Australian PM Condemns Far-Right AU Senator’s Racist Response To NZ Massacre

Scott Morrison is sworn in by Australia's Governor-General Sir Peter Cosgrove as Australia's 30th Prime Minister at Government House on August 24, 2018 in Canberra, Australia.
Martin Ollman/Getty Images AsiaPac

Australia’s Prime Minister Scott Morrison joined others in expressing outrage over a far-right Australian senator’s response to the massacre at two New Zealand mosques on Friday that left at least 49 people dead.

“Those views have no place in Australia, let alone the Australian Parliament,” Morrison said, calling the senator’s views “disgusting.”

In a vile statement obtained by the Los Angeles Times, Australian Senator Fraser Anning, who represents the state of Queensland, the commonwealth’s second largest state, blamed the “fear” of immigration, or the “increasing Muslim presence,” in New Zealand and Australia for the attack.

“The real cause of bloodshed on New Zealand streets today is the immigration program which allowed Muslim fanatics to migrate to New Zealand in the first place,” he said. “Let us be clear, while Muslims may have been the victims today, usually they are the perpetrators. World-wide, Muslims are killing people in the name of  their faith on an industrial scale. … The truth is that Islam is not like any other faith. It is the religious equivalent of fascism. And just because the followers of this savage belief were not the killers in this instance, does not make them blameless.”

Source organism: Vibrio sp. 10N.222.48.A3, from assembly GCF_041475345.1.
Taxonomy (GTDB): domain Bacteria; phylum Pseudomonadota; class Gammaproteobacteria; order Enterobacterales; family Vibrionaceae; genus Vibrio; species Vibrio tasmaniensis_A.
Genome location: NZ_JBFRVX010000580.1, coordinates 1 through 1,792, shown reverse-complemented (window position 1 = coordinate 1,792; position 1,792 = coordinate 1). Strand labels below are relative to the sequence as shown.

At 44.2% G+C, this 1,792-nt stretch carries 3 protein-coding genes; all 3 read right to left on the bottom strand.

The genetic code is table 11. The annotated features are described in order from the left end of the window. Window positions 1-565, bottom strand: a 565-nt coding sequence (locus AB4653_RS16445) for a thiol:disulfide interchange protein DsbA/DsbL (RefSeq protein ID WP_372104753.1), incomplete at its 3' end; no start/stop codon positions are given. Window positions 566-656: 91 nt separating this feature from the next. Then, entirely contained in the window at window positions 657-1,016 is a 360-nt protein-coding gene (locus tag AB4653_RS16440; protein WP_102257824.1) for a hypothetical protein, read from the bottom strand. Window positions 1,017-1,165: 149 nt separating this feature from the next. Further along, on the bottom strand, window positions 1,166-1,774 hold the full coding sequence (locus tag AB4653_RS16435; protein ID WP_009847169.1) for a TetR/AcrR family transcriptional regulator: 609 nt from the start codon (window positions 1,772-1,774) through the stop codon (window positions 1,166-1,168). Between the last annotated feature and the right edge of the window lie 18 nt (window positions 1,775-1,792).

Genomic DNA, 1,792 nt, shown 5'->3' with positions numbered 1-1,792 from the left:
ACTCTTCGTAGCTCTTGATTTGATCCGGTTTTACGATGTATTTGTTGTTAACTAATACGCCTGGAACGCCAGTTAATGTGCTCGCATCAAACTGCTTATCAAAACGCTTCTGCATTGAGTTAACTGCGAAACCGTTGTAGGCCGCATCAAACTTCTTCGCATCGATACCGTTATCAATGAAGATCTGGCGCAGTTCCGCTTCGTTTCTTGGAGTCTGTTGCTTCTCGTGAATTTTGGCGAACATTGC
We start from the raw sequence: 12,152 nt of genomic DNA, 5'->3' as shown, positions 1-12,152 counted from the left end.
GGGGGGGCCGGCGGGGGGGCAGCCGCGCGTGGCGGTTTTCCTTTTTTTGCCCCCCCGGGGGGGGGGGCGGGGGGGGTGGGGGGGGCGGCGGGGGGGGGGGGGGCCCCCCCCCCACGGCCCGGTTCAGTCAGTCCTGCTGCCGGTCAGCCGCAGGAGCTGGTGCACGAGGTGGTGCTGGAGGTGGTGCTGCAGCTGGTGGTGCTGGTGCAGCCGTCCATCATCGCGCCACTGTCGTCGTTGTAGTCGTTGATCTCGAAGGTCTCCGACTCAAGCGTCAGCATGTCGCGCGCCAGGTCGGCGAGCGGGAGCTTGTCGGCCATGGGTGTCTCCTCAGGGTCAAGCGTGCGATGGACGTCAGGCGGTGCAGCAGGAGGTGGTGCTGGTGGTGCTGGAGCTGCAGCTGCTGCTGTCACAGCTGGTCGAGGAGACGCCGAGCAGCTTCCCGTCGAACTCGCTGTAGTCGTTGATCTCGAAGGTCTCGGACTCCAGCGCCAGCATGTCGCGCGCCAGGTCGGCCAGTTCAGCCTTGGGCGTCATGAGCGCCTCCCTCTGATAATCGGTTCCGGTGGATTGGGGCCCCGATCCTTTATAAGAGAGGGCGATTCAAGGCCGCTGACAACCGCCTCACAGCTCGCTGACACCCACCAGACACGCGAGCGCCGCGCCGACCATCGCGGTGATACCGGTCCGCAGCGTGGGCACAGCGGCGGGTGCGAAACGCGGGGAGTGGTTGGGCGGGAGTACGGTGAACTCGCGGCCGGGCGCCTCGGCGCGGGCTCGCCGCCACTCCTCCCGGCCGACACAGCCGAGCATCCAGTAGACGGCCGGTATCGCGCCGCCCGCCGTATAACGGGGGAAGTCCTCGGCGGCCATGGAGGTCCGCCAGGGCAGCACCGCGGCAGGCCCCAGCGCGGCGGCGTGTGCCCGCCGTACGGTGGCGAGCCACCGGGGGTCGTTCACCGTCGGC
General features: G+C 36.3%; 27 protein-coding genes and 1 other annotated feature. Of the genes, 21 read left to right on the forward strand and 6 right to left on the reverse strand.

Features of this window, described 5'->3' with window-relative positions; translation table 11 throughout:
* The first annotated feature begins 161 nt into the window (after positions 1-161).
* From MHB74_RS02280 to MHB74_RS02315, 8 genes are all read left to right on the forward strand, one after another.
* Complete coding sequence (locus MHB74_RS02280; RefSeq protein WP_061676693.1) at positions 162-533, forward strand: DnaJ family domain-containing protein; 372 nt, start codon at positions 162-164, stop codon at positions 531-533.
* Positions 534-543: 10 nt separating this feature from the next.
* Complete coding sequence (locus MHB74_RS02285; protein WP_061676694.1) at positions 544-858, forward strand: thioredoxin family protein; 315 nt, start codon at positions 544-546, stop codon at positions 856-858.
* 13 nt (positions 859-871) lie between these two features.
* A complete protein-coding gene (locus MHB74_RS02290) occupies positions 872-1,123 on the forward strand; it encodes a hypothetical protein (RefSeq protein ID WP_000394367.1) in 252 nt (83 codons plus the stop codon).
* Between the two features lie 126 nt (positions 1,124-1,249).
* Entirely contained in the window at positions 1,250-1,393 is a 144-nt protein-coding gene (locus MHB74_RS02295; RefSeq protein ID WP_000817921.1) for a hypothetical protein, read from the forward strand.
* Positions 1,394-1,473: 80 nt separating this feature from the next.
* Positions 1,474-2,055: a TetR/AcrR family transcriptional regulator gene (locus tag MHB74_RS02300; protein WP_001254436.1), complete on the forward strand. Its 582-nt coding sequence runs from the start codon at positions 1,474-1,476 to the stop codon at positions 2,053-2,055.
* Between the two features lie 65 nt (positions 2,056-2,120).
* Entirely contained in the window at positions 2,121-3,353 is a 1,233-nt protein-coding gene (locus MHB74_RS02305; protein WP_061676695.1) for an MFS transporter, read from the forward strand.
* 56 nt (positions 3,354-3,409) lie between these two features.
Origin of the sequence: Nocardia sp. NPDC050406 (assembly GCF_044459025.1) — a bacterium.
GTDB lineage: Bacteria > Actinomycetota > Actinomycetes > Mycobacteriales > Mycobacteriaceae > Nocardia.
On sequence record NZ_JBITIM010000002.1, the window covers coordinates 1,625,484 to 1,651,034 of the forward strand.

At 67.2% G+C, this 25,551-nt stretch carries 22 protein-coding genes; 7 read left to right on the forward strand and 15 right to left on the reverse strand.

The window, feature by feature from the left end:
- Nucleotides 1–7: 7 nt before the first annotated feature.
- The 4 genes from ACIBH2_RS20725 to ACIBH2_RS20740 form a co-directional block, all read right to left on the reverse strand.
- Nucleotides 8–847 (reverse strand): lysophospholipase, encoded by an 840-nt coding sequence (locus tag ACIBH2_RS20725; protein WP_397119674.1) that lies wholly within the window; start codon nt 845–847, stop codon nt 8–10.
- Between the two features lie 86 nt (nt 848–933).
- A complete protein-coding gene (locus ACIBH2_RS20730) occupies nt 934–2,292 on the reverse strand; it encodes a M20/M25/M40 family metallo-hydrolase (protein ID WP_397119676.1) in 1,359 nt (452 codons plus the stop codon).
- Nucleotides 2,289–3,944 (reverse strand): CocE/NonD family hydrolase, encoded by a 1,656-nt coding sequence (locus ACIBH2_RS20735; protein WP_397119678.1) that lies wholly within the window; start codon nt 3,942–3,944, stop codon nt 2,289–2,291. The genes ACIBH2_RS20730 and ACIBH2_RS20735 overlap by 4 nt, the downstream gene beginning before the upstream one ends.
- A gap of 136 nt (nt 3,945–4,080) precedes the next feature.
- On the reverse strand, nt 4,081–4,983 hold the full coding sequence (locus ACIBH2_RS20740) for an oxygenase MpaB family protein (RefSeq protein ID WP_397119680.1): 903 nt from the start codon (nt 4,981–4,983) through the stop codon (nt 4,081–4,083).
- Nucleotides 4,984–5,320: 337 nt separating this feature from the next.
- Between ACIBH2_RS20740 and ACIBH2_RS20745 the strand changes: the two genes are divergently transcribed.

After Morrison — and many others — condemned Anning’s remarks, the senator doubled down, suggesting the prime minister lives in a “bubble” and is turning his “back on Wester Civilisation.”

Several of Anning’s recent tweets were removed from his timeline by Twitter for violating rules, but two tweets questioning whether “the left wing” would condemn the next “Muslim terrorist attack” remain.

Anning is known as a far-right lawmaker and has a history of making racist and anti-Muslim comments, especially in his views on immigration policy.

Several other Australian politicians decried the senator’s remarks, including former Australian Prime Minister Malcolm Turnbull and parliament member Bill Shorten.

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